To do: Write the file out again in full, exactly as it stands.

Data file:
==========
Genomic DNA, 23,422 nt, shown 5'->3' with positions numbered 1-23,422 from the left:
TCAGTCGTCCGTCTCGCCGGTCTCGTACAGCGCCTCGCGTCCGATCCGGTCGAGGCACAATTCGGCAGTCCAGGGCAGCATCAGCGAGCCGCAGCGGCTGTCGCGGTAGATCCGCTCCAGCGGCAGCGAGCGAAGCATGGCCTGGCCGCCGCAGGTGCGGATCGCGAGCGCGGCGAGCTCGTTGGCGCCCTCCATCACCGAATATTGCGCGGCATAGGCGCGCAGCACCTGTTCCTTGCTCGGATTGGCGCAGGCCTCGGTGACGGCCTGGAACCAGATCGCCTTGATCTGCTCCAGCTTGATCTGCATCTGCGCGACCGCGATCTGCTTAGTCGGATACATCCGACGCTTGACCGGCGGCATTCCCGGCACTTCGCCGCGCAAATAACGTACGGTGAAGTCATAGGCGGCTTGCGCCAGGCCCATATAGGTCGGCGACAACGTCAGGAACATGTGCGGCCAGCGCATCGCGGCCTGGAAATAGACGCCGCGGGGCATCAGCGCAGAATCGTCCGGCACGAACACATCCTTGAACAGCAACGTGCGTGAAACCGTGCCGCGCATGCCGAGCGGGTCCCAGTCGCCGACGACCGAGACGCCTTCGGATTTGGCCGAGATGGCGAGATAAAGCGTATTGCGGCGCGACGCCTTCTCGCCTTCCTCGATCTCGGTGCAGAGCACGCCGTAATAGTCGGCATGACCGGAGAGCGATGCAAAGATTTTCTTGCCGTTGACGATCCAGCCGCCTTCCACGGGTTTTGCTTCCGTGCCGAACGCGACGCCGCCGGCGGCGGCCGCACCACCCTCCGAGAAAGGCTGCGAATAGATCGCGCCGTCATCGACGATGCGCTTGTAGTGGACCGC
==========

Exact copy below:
Genomic DNA, 23,422 nt, shown 5'->3' with positions numbered 1-23,422 from the left:
TCAGTCGTCCGTCTCGCCGGTCTCGTACAGCGCCTCGCGTCCGATCCGGTCGAGGCACAATTCGGCAGTCCAGGGCAGCATCAGCGAGCCGCAGCGGCTGTCGCGGTAGATCCGCTCCAGCGGCAGCGAGCGAAGCATGGCCTGGCCGCCGCAGGTGCGGATCGCGAGCGCGGCGAGCTCGTTGGCGCCCTCCATCACCGAATATTGCGCGGCATAGGCGCGCAGCACCTGTTCCTTGCTCGGATTGGCGCAGGCCTCGGTGACGGCCTGGAACCAGATCGCCTTGATCTGCTCCAGCTTGATCTGCATCTGCGCGACCGCGATCTGCTTAGTCGGATACATCCGACGCTTGACCGGCGGCATTCCCGGCACTTCGCCGCGCAAATAACGTACGGTGAAGTCATAGGCGGCTTGCGCCAGGCCCATATAGGTCGGCGACAACGTCAGGAACATGTGCGGCCAGCGCATCGCGGCCTGGAAATAGACGCCGCGGGGCATCAGCGCAGAATCGTCCGGCACGAACACATCCTTGAACAGCAACGTGCGTGAAACCGTGCCGCGCATGCCGAGCGGGTCCCAGTCGCCGACGACCGAGACGCCTTCGGATTTGGCCGAGATGGCGAGATAAAGCGTATTGCGGCGCGACGCCTTCTCGCCTTCCTCGATCTCGGTGCAGAGCACGCCGTAATAGTCGGCATGACCGGAGAGCGATGCAAAGATTTTCTTGCCGTTGACGATCCAGCCGCCTTCCACGGGTTTTGCTTCCGTGCCGAACGCGACGCCGCCGGCGGCGGCCGCACCACCCTCCGAGAAAGGCTGCGAATAGATCGCGCCGTCATCGACGATGCGCTTGTAGTGGACCGC